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annual dinner 
May 29, 1986
Waldorf-Astoria Hotel
Motto: "Of and For The Community" 

President - George C. Utendahl, Villa Hanfi Wines

Vice President - Connie Richardson, Knickerbocker Liquors Corp.

Secretary - Jacquelyn Shepherd

Treasurer - Jerry Smithwyck, Turin Wines & Liquors 

Sergeant-At-Arms - Teddy Prescod, Charmer Industries 

Executive Committees 

Vincent A. Cunningham - Pennsy Social Club 
Manny Davis - Gallo Wine Distributors, inc. 
James W. Hoskins - Group W Cable/Manhattan 
Donald Smith - Renfield Importers, Ltd. 
Joseph F. Taylor - Webster Lawrence
William W. Todd - Glenmore Distilleries Company 


John Adams - Charmer Industries 
Al Cobette - Wines of All Nations (Retd.) 
Jerry J. Cogen - Premiere Wine Merchants, Inc. 
Andrew Glover - Knickerbocker Liquors Corp. 
Chauncey Hurley - Charmer Industries 
John A. Perez - Columbia University 
William H. Smith - B & C Travel
Martin Turbee - Somerset Importers, Ltd. 
Calvin Williams - Peerless Importers, Inc. 

The Bottle and Cork Club of New York, Inc. was founded in New York City in 1937 by four black salesmen in the alcoholic beverage industry. Their aim was to have liquor wholesalers employ increased numbers of black men and women. The results were so encouraging the club maintained employment as their primary focus until the late 1950's. By then the growing membership had broadened their concerns to include social welfare of the communities that they served. The YMCA, Brooklyn Home for the Aged, Halehouse, Harlem Preparatory School, Holcomb Rucker Basketball League, Letchworth Village for Retarded Children, Big Brothers Program of the Boys of Yesteryear and other smaller organizations received contributions from funds raised at Trade Shows in black communities. Representatives from the beverage industry would purchase space to exhibit their stock. The popular shows succeeded in attracting most of the large wholesalers. The Trade Shows also served to document the importance of the black salesman in the industry.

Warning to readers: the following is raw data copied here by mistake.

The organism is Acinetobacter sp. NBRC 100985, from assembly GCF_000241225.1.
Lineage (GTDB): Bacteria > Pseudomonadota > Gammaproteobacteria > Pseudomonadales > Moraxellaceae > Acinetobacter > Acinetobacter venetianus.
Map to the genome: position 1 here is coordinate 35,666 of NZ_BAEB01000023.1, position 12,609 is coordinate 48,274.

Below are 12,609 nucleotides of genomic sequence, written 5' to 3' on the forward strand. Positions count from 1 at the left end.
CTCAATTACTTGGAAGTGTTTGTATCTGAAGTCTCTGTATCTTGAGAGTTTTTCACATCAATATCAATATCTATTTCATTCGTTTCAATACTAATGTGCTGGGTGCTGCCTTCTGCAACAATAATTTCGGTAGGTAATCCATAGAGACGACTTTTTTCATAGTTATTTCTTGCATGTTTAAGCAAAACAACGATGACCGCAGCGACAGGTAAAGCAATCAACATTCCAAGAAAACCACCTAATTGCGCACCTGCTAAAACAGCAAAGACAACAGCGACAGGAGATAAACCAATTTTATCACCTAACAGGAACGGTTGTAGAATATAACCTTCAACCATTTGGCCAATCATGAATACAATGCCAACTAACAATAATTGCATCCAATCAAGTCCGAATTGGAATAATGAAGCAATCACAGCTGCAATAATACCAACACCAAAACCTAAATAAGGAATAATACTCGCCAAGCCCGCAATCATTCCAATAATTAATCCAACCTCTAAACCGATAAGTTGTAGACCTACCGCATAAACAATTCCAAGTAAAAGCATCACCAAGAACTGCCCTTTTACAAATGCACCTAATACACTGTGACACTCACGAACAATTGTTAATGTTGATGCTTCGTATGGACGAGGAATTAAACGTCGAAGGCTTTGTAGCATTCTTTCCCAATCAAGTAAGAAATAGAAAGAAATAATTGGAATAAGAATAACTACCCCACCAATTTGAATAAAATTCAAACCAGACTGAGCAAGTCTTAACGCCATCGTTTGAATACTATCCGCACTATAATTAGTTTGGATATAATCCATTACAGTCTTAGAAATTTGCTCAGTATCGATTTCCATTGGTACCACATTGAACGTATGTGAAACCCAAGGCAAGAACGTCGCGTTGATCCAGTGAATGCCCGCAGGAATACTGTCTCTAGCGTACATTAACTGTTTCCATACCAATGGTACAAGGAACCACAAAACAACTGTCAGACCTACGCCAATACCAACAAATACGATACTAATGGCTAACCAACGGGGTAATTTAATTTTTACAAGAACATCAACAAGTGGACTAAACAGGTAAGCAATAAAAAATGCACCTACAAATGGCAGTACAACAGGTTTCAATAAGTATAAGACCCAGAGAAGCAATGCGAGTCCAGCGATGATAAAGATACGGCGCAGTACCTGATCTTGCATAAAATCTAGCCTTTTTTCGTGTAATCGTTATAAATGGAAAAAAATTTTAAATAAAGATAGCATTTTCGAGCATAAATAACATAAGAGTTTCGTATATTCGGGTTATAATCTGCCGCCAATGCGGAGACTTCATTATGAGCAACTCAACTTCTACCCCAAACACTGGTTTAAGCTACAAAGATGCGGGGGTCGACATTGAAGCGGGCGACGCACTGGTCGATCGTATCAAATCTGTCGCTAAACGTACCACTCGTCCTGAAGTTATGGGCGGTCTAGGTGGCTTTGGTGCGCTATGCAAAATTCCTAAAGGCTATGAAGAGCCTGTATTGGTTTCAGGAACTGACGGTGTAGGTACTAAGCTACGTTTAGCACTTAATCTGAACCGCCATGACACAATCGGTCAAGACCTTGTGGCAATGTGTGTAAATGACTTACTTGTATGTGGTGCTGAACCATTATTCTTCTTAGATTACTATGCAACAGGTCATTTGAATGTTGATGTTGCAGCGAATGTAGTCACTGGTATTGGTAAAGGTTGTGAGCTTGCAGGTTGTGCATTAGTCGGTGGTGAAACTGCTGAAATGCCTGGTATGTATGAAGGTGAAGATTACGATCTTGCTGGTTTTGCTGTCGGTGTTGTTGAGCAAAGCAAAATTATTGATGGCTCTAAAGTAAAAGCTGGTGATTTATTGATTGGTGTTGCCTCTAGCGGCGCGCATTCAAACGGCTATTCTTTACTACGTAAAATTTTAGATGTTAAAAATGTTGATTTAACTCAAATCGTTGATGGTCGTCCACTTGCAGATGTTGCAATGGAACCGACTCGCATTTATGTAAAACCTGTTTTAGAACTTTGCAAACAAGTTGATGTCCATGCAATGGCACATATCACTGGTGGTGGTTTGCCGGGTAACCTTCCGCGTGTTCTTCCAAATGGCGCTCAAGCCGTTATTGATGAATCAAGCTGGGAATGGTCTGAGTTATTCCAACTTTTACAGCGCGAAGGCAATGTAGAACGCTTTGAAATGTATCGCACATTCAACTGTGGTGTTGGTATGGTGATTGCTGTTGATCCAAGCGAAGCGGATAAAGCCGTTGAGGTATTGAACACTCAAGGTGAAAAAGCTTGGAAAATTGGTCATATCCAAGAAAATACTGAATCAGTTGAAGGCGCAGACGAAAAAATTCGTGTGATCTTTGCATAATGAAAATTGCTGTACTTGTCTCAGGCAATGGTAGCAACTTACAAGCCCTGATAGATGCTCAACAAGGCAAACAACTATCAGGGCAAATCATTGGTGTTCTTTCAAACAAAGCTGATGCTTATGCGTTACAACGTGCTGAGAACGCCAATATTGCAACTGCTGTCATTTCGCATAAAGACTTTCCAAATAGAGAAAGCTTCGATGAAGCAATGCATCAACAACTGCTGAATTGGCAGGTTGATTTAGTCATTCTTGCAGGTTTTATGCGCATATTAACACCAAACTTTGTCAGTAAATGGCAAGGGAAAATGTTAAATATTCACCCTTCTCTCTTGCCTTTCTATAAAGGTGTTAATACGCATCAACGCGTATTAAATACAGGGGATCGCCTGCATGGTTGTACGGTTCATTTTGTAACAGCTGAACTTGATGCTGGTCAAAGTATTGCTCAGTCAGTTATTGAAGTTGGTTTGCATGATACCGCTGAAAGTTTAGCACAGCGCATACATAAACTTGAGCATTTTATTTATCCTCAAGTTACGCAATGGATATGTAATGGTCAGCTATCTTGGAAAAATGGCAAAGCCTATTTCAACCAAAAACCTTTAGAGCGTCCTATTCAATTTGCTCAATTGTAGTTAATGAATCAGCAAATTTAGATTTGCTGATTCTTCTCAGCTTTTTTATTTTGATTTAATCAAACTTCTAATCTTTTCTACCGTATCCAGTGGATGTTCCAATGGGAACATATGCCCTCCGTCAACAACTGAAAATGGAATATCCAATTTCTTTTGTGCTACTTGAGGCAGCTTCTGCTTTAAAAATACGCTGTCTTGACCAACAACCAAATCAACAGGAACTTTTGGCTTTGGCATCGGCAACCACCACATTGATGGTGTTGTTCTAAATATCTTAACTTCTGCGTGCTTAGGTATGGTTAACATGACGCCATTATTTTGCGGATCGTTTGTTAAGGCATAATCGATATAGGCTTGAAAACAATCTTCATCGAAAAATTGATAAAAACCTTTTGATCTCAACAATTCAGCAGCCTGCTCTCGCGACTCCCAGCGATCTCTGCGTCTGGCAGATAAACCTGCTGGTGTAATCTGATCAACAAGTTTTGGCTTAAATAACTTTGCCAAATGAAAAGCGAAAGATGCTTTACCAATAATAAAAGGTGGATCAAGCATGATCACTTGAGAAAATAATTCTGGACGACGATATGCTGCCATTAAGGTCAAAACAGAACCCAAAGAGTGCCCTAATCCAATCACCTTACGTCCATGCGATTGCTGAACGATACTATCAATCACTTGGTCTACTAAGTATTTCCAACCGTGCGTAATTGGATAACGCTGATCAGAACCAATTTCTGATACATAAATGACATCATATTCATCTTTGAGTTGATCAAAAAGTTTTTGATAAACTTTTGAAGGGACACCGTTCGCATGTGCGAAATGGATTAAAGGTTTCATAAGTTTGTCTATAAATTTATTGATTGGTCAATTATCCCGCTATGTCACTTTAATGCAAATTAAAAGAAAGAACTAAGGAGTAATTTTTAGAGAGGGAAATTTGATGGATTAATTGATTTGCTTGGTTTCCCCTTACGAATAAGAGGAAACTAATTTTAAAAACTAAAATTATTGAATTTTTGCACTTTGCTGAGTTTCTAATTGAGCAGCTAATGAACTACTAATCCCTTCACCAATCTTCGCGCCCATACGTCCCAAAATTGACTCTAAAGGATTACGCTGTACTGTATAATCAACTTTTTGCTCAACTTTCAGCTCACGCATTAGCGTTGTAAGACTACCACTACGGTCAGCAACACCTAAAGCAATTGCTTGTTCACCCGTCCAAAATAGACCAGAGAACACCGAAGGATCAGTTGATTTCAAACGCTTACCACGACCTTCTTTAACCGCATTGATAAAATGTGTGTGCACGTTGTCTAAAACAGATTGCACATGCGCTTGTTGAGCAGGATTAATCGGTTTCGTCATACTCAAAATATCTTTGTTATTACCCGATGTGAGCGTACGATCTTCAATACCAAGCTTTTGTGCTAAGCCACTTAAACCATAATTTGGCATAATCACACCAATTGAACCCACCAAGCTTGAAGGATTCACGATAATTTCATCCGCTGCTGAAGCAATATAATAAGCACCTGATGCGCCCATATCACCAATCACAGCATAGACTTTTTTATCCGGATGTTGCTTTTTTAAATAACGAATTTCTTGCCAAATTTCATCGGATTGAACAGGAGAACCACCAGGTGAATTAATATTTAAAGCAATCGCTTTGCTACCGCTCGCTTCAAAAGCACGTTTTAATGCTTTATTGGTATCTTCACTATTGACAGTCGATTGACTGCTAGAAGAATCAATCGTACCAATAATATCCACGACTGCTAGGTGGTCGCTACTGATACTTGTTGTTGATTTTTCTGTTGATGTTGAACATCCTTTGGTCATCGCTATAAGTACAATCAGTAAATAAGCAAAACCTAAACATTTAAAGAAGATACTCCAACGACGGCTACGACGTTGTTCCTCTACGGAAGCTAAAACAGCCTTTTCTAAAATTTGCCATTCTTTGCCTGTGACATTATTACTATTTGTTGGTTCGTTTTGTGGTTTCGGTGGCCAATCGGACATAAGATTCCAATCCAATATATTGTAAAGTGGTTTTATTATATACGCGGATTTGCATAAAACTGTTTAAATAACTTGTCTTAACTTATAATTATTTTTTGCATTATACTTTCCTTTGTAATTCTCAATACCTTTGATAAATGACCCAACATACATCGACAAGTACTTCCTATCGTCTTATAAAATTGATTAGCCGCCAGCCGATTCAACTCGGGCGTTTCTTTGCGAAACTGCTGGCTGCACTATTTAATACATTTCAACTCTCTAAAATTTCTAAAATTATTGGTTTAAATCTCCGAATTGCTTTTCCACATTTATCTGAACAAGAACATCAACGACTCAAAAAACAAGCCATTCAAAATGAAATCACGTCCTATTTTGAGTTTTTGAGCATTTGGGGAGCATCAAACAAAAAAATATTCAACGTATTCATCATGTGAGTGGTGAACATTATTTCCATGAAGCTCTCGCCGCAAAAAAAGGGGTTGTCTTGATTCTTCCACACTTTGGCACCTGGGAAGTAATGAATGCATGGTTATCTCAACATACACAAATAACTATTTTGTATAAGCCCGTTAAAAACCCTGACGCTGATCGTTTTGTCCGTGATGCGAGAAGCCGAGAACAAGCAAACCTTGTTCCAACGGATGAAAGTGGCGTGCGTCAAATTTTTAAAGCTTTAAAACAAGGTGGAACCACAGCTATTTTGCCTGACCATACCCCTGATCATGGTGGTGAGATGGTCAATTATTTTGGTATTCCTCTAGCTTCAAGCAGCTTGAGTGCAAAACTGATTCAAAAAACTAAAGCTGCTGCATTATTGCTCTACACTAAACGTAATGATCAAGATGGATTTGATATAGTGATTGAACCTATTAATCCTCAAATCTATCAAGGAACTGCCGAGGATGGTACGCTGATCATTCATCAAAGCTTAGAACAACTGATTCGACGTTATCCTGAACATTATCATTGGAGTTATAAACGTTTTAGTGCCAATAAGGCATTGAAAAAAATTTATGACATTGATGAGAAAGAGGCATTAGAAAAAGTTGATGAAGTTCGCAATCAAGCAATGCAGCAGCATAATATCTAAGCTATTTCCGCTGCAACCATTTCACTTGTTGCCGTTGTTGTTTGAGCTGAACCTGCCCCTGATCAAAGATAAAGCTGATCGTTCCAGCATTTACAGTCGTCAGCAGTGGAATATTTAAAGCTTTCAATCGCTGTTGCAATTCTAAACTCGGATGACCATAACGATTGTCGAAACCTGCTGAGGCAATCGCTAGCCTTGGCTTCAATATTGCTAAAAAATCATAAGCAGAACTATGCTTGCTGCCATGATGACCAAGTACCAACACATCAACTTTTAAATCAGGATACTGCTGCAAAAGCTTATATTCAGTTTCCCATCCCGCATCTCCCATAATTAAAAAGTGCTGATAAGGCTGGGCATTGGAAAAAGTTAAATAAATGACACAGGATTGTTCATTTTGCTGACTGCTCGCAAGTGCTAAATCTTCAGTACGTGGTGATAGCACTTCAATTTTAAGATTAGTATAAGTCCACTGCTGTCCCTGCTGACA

During 1960, the club incorporated and became the Bottle and Cork Club of New York City, Inc. and adopted the creed "of and for the community". By mid 1970, the membership concurred that considerably more funds were needed to meet their charitable goals. This required more dynamic fundraising! 

In 1970, a direct appeal was made to the corporate structure of the liquor industry. A major fundraiser, an Annual Dinner Dance, was held to win greater financial support for and more conscious involvement in minority concerns. Now many more organizations and institutions benefit from the liquor industry's response. 

Today the Bottle and Cork Club of New York City, Inc. proudly serves as the conduit for meaningful contributions to the NAACP, United Jewish Appeal, National Urban League and the Dr. Martin Luther King, J. Center for Social Change, Harlem Hospital Center and Catholic Charities. 

We have selected the United Negro College Fund as our major charity. This serves as the basis for our thrust for the 1980's... substantially increasing the alcoholic beverage industry's support of higher education for young Black Americans. 

The Dinner Dance is our main fundraising event. It is held in honor and benefit of the United Negro College Fund and other worthy charities. 


Bottle & Cork Honors Harlem Youth 

At a special ceremony celebrating Harlem's youth, the popular Bottle & Cork Club of New York presented a check for $1,100 to Dr. James P. Russell, executive director of the Harlem YMCA for annual memberships for ten inner city youth, it was announced by George C. Utendahl, president. 

The ten young boys who were selected with the assistance of the Boys of Yesteryear, all are from schools in the Greater Harlem area:

Lacey Young, 12; Vincent Black, 12; Jermaine Young, 13; Sylvester Moultrie, 11; Bernard Bivens, 13; Brian "Jody" Williamson, 12; Kareem Louallen, 13; Sha-sha Davis, 12; Lavan Woodson, 13; and Harold "Tooker" Smith, 12. 

Please note that the language and terminology used in this collection reflects the context and culture of the time of its creation, and may include culturally sensitive information. As an historical document, its contents may be at odds with contemporary views and terminology. The information within this collection does not reflect the views of the Smithsonian Institution, but is available in its original form to facilitate research. For questions or comments regarding sensitive content, access, and use related to this collection, please contact